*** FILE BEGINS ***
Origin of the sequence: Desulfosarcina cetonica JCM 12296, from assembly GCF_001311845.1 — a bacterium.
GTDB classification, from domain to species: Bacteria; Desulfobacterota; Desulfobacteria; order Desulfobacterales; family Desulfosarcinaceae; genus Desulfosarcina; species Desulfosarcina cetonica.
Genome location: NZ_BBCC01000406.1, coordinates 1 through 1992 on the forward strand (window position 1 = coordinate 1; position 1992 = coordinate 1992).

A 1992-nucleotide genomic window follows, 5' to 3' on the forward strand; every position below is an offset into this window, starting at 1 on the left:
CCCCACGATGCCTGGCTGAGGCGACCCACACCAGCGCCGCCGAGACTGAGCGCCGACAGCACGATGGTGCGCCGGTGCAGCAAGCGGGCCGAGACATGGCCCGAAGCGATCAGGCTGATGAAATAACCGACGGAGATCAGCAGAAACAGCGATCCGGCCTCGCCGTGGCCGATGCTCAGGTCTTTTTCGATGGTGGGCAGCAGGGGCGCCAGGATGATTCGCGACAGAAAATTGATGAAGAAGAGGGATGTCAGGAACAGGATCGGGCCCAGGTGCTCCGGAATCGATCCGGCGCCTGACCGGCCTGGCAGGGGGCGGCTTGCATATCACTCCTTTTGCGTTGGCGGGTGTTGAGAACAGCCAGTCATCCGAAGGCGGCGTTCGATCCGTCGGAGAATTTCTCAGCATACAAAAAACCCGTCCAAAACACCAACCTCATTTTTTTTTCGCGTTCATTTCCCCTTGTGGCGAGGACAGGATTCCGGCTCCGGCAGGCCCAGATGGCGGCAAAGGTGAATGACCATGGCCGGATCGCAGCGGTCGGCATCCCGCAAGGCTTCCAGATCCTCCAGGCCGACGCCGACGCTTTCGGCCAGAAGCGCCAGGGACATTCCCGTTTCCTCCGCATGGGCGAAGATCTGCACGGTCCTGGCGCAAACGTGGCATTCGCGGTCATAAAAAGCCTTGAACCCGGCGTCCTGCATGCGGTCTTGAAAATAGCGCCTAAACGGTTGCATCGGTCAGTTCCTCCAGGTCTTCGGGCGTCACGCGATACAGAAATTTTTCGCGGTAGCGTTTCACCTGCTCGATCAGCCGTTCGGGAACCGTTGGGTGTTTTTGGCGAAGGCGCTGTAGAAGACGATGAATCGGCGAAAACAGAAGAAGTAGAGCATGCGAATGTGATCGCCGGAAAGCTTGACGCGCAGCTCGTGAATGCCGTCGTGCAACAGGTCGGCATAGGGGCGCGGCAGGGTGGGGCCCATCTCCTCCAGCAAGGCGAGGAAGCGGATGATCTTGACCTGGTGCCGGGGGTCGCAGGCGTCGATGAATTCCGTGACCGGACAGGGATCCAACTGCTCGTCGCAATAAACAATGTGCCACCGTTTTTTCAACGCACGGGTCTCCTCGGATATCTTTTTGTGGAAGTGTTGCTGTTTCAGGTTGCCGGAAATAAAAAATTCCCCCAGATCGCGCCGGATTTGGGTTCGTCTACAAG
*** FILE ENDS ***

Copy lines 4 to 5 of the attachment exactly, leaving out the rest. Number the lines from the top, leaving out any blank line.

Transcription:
A 1992-nucleotide genomic window follows, 5' to 3' on the forward strand; every position below is an offset into this window, starting at 1 on the left:
CCCCACGATGCCTGGCTGAGGCGACCCACACCAGCGCCGCCGAGACTGAGCGCCGACAGCACGATGGTGCGCCGGTGCAGCAAGCGGGCCGAGACATGGCCCGAAGCGATCAGGCTGATGAAATAACCGACGGAGATCAGCAGAAACAGCGATCCGGCCTCGCCGTGGCCGATGCTCAGGTCTTTTTCGATGGTGGGCAGCAGGGGCGCCAGGATGATTCGCGACAGAAAATTGATGAAGAAGAGGGATGTCAGGAACAGGATCGGGCCCAGGTGCTCCGGAATCGATCCGGCGCCTGACCGGCCTGGCAGGGGGCGGCTTGCATATCACTCCTTTTGCGTTGGCGGGTGTTGAGAACAGCCAGTCATCCGAAGGCGGCGTTCGATCCGTCGGAGAATTTCTCAGCATACAAAAAACCCGTCCAAAACACCAACCTCATTTTTTTTTCGCGTTCATTTCCCCTTGTGGCGAGGACAGGATTCCGGCTCCGGCAGGCCCAGATGGCGGCAAAGGTGAATGACCATGGCCGGATCGCAGCGGTCGGCATCCCGCAAGGCTTCCAGATCCTCCAGGCCGACGCCGACGCTTTCGGCCAGAAGCGCCAGGGACATTCCCGTTTCCTCCGCATGGGCGAAGATCTGCACGGTCCTGGCGCAAACGTGGCATTCGCGGTCATAAAAAGCCTTGAACCCGGCGTCCTGCATGCGGTCTTGAAAATAGCGCCTAAACGGTTGCATCGGTCAGTTCCTCCAGGTCTTCGGGCGTCACGCGATACAGAAATTTTTCGCGGTAGCGTTTCACCTGCTCGATCAGCCGTTCGGGAACCGTTGGGTGTTTTTGGCGAAGGCGCTGTAGAAGACGATGAATCGGCGAAAACAGAAGAAGTAGAGCATGCGAATGTGATCGCCGGAAAGCTTGACGCGCAGCTCGTGAATGCCGTCGTGCAACAGGTCGGCATAGGGGCGCGGCAGGGTGGGGCCCATCTCCTCCAGCAAGGCGAGGAAGCGGATGATCTTGACCTGGTGCCGGGGGTCGCAGGCGTCGATGAATTCCGTGACCGGACAGGGATCCAACTGCTCGTCGCAATAAACAATGTGCCACCGTTTTTTCAACGCACGGGTCTCCTCGGATATCTTTTTGTGGAAGTGTTGCTGTTTCAGGTTGCCGGAAATAAAAAATTCCCCCAGATCGCGCCGGATTTGGGTTCGTCTACAAG